Learning to tune in takes practice and can be a great self-development program you offer your teams. Or, consider sharing your personal mindfulness practice with employees and what your practice provides for you. You may also consider engaging a coach or mindfulness expert to introduce your organization to ways expand their awareness.

Step 2: Guide employees in self-discovery.

Once you’ve developed greater external mindfulness, you can direct it internally to start to notice your abilities, emotions, interests, strengths, and triggers. These are all part of who we are but few know these about ourselves. Everything starts with you. You must know you to determine how to connect successfully in the relationships and situations of life. 

To help your employees expand what they know of themselves, guide them through self-awareness activities that include assessments, reflection, interactions with others, launching questions, interviews, and feedback – all to expand what they know of themselves. Each of my clients completes a robust Inventory of Abilities, completed through the activities just mentioned, to help them see a more complete picture of themselves.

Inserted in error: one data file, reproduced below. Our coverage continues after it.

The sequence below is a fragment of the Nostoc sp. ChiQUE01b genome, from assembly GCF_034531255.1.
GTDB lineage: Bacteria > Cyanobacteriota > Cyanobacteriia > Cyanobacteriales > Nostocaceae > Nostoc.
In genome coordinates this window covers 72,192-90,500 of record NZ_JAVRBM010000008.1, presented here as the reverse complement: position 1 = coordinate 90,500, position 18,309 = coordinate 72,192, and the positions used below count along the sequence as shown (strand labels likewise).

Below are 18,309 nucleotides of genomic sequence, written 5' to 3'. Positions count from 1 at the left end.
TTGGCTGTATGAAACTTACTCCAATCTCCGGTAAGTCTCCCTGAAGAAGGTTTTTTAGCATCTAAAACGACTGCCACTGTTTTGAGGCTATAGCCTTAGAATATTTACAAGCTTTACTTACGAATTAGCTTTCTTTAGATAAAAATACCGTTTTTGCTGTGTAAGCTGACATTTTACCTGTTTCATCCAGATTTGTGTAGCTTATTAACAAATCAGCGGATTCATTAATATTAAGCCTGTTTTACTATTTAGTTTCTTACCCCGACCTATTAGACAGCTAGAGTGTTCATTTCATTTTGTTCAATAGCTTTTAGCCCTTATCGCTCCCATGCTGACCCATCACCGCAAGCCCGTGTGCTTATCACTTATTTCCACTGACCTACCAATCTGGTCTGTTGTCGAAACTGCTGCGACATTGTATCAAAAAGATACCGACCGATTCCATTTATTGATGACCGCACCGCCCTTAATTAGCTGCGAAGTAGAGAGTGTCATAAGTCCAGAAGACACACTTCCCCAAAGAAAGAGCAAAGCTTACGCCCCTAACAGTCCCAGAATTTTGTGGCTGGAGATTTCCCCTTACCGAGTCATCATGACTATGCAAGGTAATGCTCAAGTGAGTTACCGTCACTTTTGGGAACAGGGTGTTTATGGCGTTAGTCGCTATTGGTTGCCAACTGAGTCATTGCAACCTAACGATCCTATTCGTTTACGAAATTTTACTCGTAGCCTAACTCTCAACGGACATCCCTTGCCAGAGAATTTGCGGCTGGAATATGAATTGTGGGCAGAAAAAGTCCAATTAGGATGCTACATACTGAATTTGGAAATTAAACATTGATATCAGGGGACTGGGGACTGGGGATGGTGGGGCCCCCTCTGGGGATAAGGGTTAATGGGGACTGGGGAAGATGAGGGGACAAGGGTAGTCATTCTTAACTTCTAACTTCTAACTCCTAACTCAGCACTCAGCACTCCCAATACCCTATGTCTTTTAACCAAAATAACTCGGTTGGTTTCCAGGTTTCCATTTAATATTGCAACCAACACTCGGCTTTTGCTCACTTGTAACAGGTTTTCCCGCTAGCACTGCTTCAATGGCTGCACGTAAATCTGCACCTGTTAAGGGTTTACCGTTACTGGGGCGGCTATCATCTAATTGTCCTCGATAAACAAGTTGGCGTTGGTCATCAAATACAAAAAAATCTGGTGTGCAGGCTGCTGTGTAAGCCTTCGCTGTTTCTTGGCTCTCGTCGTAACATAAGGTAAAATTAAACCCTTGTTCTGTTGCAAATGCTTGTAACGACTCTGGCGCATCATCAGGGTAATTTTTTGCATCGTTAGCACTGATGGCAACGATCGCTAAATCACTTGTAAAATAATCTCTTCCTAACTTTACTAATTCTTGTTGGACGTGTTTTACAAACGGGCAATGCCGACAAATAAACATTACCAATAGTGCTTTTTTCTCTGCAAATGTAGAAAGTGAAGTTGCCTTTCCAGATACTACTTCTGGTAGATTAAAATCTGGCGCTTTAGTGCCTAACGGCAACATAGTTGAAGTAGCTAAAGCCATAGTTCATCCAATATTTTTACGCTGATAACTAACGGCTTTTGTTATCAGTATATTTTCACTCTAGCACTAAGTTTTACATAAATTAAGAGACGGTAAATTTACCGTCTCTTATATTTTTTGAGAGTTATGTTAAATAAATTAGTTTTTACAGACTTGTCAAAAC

The Inventory of Abilities simply summarizes the observations employees have about themselves so they can develop a more accurate understanding of their abilities and challenge areas. Mindful leaders use this information about themselves to know how to manage their strengths and amp up their liabilities, to be better at answering this question, “Who do I need to be in this moment to get the results I need?” Having a robust understanding of yourself enables you to make wiser performance decisions.

Step 3: Start an organizational initiative to develop a more comprehensive understanding of the potential and capabilities of each employee.

As employees are guided to complete their Inventory of Abilities, ensure that management is aware of the details in their Inventory of Abilities, whether or not the abilities are actively used in their roles. Ensure that all managers have an Inventory of Abilities discussion with each employee; include it with a conversation about the changing needs of the workplace and the places for employee development. Share the completed Inventory of Abilities with HR/Talent Management and work on creating a comprehensive list of the organization’s strengths and skills. Update it regularly as employees discover additional information about themselves (self-awareness is not a one-time event). There’s a very important reason to create this internal resource: review it before you do any external hiring.